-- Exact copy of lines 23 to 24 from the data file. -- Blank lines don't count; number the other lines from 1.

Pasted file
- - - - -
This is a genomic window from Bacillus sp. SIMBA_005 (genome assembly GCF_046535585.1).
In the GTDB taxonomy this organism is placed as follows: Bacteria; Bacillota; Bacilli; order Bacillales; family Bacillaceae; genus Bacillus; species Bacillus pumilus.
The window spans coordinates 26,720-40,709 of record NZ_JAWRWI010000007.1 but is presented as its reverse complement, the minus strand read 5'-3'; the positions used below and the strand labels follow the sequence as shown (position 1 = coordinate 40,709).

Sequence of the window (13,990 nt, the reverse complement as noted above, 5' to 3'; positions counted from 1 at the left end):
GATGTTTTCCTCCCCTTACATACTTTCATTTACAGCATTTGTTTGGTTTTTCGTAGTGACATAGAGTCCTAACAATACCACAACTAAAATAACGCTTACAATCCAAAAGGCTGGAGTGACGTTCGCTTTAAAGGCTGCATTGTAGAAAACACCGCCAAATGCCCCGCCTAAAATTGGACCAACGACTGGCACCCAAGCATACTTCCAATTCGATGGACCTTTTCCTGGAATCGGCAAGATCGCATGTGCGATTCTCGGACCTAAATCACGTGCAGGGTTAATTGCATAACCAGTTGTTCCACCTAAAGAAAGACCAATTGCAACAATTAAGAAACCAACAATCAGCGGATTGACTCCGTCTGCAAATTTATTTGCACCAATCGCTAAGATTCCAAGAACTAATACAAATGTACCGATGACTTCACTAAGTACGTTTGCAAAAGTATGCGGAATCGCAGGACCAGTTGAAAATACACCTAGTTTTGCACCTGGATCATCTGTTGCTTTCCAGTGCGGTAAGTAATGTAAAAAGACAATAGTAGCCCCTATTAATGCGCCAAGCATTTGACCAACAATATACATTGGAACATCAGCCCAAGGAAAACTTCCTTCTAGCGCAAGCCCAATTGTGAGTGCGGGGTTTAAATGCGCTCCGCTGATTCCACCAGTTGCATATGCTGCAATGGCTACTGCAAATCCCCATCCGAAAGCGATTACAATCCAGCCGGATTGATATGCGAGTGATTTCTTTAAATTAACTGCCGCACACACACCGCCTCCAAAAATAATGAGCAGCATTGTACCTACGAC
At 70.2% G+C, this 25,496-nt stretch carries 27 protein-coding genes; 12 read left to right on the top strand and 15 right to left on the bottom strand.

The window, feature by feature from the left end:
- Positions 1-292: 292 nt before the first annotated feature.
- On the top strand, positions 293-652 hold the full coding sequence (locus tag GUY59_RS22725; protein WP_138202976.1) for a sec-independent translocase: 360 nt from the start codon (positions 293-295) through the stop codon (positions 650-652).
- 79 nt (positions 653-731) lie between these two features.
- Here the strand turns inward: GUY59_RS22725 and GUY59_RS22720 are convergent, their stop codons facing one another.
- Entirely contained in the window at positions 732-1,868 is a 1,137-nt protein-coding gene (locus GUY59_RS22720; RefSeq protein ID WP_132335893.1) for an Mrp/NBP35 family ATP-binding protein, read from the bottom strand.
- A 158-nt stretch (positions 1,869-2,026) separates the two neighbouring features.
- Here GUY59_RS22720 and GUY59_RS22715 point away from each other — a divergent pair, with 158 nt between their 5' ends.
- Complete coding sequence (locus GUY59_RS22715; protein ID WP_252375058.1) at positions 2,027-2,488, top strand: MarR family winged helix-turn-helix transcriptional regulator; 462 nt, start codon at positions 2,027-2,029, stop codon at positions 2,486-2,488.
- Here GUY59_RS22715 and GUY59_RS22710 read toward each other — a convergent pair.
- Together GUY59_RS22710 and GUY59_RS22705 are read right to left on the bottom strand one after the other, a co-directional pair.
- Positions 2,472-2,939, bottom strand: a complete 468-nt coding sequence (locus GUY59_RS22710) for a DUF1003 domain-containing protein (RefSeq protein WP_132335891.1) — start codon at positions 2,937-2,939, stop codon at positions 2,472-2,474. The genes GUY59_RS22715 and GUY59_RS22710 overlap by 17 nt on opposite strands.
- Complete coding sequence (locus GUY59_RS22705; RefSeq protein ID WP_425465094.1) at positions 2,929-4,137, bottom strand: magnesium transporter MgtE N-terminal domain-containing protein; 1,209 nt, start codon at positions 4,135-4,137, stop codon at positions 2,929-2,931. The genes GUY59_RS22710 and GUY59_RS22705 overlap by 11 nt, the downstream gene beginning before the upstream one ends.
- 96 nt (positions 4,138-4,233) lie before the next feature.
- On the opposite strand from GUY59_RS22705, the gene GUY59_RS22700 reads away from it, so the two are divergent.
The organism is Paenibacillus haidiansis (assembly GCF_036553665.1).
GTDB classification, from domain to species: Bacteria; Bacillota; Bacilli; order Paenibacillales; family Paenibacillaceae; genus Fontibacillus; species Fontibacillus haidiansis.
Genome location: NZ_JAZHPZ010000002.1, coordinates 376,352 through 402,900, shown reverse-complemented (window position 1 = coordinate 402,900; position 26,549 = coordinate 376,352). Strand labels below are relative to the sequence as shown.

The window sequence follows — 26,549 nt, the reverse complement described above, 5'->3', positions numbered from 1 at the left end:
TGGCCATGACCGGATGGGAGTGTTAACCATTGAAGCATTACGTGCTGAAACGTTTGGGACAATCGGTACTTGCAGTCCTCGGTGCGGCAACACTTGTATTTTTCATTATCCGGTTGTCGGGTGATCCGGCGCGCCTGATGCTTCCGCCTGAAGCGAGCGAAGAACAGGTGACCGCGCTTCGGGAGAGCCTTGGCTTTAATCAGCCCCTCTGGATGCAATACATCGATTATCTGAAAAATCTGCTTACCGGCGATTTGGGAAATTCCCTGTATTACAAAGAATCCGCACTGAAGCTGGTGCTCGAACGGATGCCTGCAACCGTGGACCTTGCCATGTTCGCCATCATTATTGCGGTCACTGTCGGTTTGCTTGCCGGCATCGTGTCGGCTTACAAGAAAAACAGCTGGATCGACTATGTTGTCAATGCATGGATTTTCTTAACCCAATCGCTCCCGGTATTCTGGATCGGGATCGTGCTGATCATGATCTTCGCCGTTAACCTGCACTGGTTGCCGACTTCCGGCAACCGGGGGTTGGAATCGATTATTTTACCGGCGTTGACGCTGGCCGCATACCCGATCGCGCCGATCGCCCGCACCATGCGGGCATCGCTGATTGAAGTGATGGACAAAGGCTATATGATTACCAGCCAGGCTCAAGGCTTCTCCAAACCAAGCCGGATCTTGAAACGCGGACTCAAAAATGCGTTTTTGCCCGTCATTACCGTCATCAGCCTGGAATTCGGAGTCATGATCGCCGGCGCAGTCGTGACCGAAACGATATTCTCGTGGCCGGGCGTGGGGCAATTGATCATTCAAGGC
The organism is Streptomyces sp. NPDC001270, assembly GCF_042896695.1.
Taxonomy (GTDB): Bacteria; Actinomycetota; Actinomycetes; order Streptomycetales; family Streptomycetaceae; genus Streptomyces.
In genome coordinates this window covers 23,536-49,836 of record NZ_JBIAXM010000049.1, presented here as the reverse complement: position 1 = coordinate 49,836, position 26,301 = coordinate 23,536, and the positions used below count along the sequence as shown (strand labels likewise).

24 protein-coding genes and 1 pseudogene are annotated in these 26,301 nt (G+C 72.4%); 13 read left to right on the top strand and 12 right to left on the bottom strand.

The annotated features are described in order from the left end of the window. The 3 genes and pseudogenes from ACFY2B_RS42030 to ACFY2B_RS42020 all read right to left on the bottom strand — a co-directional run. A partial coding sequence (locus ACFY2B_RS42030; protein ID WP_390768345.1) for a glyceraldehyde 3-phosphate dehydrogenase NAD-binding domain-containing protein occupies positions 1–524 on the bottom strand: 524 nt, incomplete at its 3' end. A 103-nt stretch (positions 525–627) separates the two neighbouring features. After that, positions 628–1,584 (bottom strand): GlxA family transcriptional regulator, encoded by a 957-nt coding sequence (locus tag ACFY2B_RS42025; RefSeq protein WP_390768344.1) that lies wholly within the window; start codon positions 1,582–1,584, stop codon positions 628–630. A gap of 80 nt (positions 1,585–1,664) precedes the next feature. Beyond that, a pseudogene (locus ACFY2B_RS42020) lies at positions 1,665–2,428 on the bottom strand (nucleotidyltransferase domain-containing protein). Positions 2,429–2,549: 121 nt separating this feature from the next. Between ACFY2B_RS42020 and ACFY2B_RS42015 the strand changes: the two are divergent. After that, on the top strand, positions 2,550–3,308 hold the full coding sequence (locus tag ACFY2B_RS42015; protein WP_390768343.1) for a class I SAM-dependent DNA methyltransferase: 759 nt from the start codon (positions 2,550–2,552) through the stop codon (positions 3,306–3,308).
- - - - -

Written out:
GTDB classification, from domain to species: Bacteria; Bacillota; Bacilli; order Paenibacillales; family Paenibacillaceae; genus Fontibacillus; species Fontibacillus haidiansis.
Genome location: NZ_JAZHPZ010000002.1, coordinates 376,352 through 402,900, shown reverse-complemented (window position 1 = coordinate 402,900; position 26,549 = coordinate 376,352). Strand labels below are relative to the sequence as shown.